### Two Dice

Find all the numbers that can be made by adding the dots on two dice.

### Biscuit Decorations

Andrew decorated 20 biscuits to take to a party. He lined them up and put icing on every second biscuit and different decorations on other biscuits. How many biscuits weren't decorated?

### Writing Digits

Lee was writing all the counting numbers from 1 to 20. She stopped for a rest after writing seventeen digits. What was the last number she wrote?

# Shut the Box

##### Stage: 1 Challenge Level:

Here is a game that uses two dice and cards with the numbers $1$ to $12$ on them. The aim of the game is to turn over all the cards. You can turn over the cards that match the numbers on the dice.

To play the game, start with the numbers showing on all the cards.

The first player rolls the two dice.
They can turn over the cards which are the same as the numbers rolled.
For example, if a $4$ and a $5$ is rolled, they would turn over the $4$ and $5$ cards. If a double is thrown, the player's turn ends. They can roll the dice again until they can't turn over any more cards. The cards that are left showing are then added and that is their score.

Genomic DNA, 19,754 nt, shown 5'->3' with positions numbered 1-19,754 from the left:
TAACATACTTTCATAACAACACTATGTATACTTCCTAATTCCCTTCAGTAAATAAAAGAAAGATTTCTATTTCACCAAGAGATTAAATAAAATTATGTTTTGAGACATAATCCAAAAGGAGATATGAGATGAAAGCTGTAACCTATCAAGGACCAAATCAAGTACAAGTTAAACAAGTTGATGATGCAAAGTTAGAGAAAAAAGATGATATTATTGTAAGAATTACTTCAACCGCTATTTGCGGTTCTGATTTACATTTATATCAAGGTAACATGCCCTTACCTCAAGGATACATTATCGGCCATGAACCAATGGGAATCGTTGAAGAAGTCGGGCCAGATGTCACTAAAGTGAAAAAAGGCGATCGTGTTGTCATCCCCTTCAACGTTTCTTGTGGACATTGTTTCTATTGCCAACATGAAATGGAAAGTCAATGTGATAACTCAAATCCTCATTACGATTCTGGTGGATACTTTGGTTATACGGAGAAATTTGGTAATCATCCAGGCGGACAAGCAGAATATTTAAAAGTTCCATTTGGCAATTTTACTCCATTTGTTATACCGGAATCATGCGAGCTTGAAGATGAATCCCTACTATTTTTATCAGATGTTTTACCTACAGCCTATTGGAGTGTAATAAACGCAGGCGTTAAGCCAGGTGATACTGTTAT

The dice are then passed to the next player who turns the cards the right way up again and then rolls the dice in the same way as player one. They now can keep on rolling dice as long as each time they can turn over some new cards. Remember that if a double is thrown, the player's turn ends. When the player can't turn over any more cards, those that are left are added together and that is the player's score.
The winner is the person with the lower score.
It can be played with just one turn each or each player can have a number of turns that you decide at the beginning of the game.
Here .doc   pdf are some cards which you could print out and cut up to play the game.

You can also play it on the computer using this interactivity.

Full screen version
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In variation $1$, you turn over the number shown on one or both dice.
In variation $2$, you turn over the value of both dice,  their sum, or their difference.
In variation $3$, you turn over a combination of numbers that add up to the sum of the dice.
In variation $4$, you turn over a combination of numbers that add up to the product of the dice.